These agreements, however, do not restrict the EU's ability to set its own entry procedures, and customs rules. Primarily, in the context to which Collins refers, the provisions relating to conformity assessment must be "prepared, adopted and applied" so as to grant other suppliers in WTO members "conditions no less favourable" than domestic suppliers. Furthermore, the procedures must not create "unnecessary obstacles to international trade".

The point that Collins clearly misses here is precisely the point that I make in my blogpost, the one he has supposedly read. The controls imposed on EU and imported products are essentially the same.

The essential difference is that, because controls on Member State products are applied internally, there is no need for checks at the internal borders (between Member States). Because the same degree of control cannot be applied by the EU within third countries, the focus of control shifts to the external border, where the checks are then applied to products before they are imported. There is absolutely no conflict with any WTO provisions.

Despite this, Collins thinks that controls after Brexit, as they apply to the UK, "will remain identical to the way they currently are within the EU, at least for the time being. The only "change", he says, is that the UK will not be an EU member.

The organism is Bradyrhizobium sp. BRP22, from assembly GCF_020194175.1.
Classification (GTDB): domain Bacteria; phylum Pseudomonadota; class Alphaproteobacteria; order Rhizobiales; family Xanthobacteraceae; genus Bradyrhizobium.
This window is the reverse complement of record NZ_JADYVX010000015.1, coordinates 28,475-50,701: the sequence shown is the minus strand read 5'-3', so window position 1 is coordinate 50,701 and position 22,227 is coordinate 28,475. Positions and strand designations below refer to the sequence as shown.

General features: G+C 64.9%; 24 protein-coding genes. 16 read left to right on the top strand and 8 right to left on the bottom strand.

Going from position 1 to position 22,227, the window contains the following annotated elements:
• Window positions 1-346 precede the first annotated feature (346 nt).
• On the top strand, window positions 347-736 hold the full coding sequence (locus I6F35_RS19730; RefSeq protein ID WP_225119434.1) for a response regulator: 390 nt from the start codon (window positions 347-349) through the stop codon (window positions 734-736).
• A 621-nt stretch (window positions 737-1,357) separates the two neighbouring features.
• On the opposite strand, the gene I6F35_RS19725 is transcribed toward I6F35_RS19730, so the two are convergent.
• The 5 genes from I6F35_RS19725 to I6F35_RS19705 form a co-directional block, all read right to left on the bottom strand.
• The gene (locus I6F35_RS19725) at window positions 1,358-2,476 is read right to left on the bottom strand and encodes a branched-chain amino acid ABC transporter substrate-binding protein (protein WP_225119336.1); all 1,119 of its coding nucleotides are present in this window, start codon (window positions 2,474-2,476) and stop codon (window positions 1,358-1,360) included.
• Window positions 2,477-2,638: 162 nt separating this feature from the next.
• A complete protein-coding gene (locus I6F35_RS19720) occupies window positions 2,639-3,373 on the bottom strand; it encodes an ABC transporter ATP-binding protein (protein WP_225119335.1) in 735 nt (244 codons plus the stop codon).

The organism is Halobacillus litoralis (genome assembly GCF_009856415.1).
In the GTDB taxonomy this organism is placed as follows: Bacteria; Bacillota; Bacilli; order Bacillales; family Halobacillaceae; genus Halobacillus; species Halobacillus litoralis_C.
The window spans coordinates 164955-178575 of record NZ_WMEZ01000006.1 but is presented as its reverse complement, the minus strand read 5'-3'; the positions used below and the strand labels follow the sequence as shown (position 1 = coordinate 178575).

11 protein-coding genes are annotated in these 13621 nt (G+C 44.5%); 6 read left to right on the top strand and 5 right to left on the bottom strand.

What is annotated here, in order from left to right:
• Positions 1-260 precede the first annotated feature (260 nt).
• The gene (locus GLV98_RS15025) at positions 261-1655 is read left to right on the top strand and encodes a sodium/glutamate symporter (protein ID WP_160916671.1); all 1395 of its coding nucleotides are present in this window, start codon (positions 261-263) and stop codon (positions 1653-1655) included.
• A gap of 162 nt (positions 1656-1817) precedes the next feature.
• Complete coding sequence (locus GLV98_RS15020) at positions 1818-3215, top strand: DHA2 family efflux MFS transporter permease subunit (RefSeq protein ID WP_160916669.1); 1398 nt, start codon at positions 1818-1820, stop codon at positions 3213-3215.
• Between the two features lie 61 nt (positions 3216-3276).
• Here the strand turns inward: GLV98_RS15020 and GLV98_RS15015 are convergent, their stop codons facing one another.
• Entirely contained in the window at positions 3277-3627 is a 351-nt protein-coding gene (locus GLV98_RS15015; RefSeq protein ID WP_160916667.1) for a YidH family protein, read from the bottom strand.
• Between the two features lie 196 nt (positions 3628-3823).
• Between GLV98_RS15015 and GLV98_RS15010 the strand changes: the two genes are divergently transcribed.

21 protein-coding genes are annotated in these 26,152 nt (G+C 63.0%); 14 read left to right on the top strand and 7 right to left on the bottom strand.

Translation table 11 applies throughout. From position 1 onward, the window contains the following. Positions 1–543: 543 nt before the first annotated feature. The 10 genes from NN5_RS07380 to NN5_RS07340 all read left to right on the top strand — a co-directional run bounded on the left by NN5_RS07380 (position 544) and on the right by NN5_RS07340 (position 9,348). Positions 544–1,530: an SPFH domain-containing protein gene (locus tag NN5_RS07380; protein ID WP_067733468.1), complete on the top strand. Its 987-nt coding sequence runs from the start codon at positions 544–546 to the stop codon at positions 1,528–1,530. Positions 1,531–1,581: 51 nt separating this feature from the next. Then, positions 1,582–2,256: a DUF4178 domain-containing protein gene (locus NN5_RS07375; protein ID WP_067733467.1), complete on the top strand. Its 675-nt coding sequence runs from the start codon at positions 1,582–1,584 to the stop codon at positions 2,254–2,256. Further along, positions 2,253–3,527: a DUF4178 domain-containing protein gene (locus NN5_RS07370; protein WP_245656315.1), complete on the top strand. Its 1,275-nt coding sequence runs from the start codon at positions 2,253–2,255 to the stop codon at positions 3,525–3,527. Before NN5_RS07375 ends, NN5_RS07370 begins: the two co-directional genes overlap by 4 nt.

This, he adds, "is not a change in the level of scientific risk on meat or any other products, which might justify additional procedures at the border. Any additional regulatory barriers would consequently be arbitrary and unjustified. The UK would promptly complain to the WTO courts and the EU would lose".

What Collins hasn't understood, though – possibly because he is completely unaware of the nature of the controls applied – is that the difference is not in the degree of control, but where those controls are imposed. This is a distinction between internally applied controls and essentially the same controls applied at the border.

Had Collins read my piece properly and understood it, he might have realised this. Instead, he finishes off with a statement that could easily be mistaken for arrogance, telling my reader:
Much of the misinformation going around in various newspapers, especially it would seem The Guardian, results from people not fully appreciating that the EU has international legal commitments which to which EU law must conform.
On the other hand, it would seem, his brand of misinformation stems from his incomplete understanding of the way European regulation operates – and his wrong-headed belief that he knows what he's talking about.

Once again, though, it will be "prestige" rather than accuracy which will prevail with Ministers. And the readers of Brexit Central will happily rely on Professor Collins to fortify their belief systems. Only the tiniest fraction of "Ultras" will read EUReferendum.com and what they read, they will not believe. It does not tell them what they want to hear.

But again and again, we are able to offer good evidence of the academic community getting it wrong. That is not to generalise and say that all academics always get it wrong. But too many of them are making serious errors, to the extent that they are dangerous. And to that list – the danger list - we must add David Collins.